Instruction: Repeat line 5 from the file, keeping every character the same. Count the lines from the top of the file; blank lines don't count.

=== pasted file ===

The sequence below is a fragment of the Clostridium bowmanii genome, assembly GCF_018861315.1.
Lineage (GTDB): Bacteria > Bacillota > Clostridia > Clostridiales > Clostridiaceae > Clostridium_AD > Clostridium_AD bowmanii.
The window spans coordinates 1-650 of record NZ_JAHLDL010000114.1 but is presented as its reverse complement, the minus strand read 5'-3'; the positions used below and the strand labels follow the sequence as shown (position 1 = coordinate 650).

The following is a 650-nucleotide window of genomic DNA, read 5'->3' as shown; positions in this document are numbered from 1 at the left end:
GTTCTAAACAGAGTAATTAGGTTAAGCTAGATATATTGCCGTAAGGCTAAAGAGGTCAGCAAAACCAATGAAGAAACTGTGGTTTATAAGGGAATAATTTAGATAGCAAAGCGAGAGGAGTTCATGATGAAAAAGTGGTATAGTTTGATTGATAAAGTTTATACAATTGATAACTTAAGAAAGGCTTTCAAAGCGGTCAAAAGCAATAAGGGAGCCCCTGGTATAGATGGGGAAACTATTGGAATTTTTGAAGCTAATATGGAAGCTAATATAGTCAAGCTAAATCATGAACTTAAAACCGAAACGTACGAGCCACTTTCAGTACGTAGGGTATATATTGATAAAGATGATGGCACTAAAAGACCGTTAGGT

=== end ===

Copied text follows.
GTTCTAAACAGAGTAATTAGGTTAAGCTAGATATATTGCCGTAAGGCTAAAGAGGTCAGCAAAACCAATGAAGAAACTGTGGTTTATAAGGGAATAATTTAGATAGCAAAGCGAGAGGAGTTCATGATGAAAAAGTGGTATAGTTTGATTGATAAAGTTTATACAATTGATAACTTAAGAAAGGCTTTCAAAGCGGTCAAAAGCAATAAGGGAGCCCCTGGTATAGATGGGGAAACTATTGGAATTTTTGAAGCTAATATGGAAGCTAATATAGTCAAGCTAAATCATGAACTTAAAACCGAAACGTACGAGCCACTTTCAGTACGTAGGGTATATATTGATAAAGATGATGGCACTAAAAGACCGTTAGGT